According to the recent report of the OECD (Divided We Stand. Why inequality keeps rising?, OECD Paris 2011), Hungary - together with France and Belgium - belongs to a group of countries where inequality changed only little during the period studied (mid 1980s to late 2000s, see article on Inequality Watch website, "The rise of income inequality amongst rich countries"). Is Hungary really different from other post-Socialist countries, where income inequality has increased during this period according to the report? Here the analysis of income inequalities is based on a longer time-series and different phases of the period will be compared.
The Hungarian society underwent profound changes during the past two decades. In 1990 the country has begun a long process of transition to a market economy and a democratic political system. Inequality of household disposable income – already rising in the eighties – increased significantly during first years of this transition process. The Gini index increased from a level close to Scandinavian countries to a level close to that of France or Germany (Gini index around 0.30) in 1995 (see Figure below). The early 1990s were characterized by rapid and deep changes in the structure of the economy. Trade with eastern neighbours collapsed, and socialist mega-enterprises went bankrupt and were dismantled. This period was characterised by massive decline in employment and a fall in the country’s GDP between 1990 and 1993.
Between 1997 and 2006 GDP was growing around 4% annually. The inflow of foreign direct investment brought about technological modernization of production which increased demand for young educated labour, while employment prospects for the low educated and older cohorts worsened. Wage inequality continued to rise but changes in inequality of household disposable income were smaller during these years. Between 2003 and 2007 we can even see a moderate decline of overall income inequality. Redistribution policies have played a significant role in this, by first increasing transfers to lower middle class, and then increasing tax burden on the upper middle class.
Figure Long run evolution of inequality of per capita household income
Source: Tóth, 2002, 2009. Data are from: 1962-1987: Hungarian Central Statistical Office Income Survey; 1992, 1995, 1996: Hungarian Household Panel; 1999–2009: Tárki Household Monitor.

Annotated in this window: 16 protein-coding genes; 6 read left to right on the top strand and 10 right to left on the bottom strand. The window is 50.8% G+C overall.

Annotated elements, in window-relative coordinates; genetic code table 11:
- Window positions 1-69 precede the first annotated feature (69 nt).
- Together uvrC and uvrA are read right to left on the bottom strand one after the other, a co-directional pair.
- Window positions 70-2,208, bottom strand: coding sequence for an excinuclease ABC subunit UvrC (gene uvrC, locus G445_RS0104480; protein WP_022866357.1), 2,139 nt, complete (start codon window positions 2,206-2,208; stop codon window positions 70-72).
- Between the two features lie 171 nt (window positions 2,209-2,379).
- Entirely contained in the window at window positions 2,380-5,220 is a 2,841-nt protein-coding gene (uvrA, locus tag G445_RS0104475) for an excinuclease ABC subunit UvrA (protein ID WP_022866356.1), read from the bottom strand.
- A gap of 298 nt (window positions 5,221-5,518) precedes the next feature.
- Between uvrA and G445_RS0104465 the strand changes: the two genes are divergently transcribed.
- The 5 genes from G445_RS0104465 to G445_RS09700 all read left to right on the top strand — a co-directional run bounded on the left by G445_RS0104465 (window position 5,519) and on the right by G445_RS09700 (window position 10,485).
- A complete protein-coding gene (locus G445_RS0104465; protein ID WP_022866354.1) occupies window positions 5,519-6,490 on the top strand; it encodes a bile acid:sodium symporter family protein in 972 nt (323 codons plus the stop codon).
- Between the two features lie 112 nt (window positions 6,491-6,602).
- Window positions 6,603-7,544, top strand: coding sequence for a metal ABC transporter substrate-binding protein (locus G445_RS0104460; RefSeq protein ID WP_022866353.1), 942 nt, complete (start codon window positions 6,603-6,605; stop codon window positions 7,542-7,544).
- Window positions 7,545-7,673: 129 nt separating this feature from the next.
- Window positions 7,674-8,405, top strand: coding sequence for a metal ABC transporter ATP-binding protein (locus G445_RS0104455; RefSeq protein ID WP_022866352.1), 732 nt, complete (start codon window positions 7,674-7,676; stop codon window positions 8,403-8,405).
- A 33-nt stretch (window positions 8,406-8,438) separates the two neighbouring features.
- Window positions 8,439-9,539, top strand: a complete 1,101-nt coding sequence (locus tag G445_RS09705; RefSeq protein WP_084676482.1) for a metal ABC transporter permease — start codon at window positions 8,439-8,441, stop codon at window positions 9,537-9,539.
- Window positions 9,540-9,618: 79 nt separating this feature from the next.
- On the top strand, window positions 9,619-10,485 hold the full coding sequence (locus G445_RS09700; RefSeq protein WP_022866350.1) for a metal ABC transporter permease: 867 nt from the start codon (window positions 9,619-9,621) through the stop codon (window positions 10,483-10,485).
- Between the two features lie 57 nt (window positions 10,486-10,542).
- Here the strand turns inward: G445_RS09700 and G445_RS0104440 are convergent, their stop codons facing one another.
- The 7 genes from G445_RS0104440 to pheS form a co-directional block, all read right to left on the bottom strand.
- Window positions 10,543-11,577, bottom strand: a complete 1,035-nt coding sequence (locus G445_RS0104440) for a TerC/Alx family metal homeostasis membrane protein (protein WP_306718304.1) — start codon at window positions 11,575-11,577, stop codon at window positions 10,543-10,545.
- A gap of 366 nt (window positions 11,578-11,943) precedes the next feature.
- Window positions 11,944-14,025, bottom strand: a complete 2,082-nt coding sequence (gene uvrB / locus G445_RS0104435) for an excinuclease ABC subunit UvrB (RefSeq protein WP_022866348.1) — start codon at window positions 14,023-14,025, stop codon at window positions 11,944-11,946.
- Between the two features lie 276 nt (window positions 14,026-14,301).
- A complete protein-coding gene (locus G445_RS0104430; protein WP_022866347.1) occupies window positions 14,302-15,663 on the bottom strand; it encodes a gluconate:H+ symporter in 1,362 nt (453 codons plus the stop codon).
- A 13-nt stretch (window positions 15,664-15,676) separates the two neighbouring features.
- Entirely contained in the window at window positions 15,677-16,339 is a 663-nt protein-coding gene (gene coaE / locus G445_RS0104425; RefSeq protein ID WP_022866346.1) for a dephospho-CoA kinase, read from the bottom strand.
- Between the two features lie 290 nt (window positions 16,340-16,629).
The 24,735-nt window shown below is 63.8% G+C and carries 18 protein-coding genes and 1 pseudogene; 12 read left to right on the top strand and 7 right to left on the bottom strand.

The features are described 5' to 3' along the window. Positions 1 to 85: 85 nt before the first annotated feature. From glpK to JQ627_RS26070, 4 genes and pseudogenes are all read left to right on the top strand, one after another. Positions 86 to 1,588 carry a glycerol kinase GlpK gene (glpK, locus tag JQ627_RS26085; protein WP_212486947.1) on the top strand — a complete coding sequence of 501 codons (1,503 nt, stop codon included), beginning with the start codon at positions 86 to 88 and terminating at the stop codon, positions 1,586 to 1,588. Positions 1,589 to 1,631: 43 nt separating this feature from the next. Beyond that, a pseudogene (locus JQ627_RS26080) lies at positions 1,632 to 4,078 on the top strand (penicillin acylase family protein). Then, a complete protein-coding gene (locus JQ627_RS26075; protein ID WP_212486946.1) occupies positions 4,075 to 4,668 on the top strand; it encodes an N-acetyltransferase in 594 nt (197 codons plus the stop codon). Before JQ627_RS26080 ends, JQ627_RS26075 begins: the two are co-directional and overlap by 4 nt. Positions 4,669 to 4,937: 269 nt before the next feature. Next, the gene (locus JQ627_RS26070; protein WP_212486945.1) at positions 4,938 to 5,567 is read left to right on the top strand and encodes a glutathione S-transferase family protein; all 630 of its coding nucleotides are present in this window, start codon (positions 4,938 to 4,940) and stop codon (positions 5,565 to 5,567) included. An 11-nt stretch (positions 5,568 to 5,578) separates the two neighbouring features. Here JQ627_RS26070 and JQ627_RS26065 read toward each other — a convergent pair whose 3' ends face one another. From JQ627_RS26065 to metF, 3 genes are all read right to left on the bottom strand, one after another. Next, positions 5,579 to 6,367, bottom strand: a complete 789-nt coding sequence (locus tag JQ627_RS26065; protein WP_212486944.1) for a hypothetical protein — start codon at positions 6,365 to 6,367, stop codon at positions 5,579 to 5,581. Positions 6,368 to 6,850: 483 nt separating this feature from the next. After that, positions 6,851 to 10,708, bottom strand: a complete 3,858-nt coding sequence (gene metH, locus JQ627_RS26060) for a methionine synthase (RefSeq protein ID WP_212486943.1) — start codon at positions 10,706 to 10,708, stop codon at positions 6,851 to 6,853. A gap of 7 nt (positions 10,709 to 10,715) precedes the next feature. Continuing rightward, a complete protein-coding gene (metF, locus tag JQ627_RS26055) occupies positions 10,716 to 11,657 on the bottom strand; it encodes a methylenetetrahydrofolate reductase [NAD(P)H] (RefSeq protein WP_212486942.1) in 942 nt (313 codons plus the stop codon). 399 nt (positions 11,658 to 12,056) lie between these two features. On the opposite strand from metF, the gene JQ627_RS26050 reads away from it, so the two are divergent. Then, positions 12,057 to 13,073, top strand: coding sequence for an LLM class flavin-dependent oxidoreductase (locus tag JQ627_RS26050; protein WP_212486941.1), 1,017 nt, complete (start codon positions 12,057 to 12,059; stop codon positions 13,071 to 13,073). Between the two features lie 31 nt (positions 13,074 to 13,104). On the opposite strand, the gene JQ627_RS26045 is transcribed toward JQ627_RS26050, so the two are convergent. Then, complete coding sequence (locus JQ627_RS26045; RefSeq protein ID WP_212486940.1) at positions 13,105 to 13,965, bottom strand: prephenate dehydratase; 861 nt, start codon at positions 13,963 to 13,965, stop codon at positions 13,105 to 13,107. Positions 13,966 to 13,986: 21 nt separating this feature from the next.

Latest available data cover incomes of year 2009, which permits the analysis of income inequality during the first year of the economic crisis. The crisis might have an impact on household incomes through various channels. The rise in unemployment decreases labour income of households, the stock market crash has a negative effect on capital incomes, while governments’ austerity packages diminish social transfers to households and/or increase tax liabilities. There is yet another impact which is important for the living standards of households, which is indebtedness. The unfavourable movement of Forint exchange rates since the crisis hit in 2008 led to an increase in the interests and repayment instalments on foreign currency denominated loans.
With regard to the trends between 2007 and 2009 different inequality indices seem to imply different trajectories: there is an increase in the percentile (P90/P10) ratio, while the Gini index remains constant. Despite the mixed results concerning inequality, Hungarian households could not avoid feeling the effects of the crisis. Indicators of self-assessed living standards do show a significant increase in the proportion of those experiencing financial need or an inability to pay for rents or public utility bills. As expected, low-income households suffer the most from the burden of loan repayment obligations. Indebted households in the lowest income quintile pay a higher share of their income as debt repayment, and they are also more likely to be in arrears with their repayments because of financial difficulties.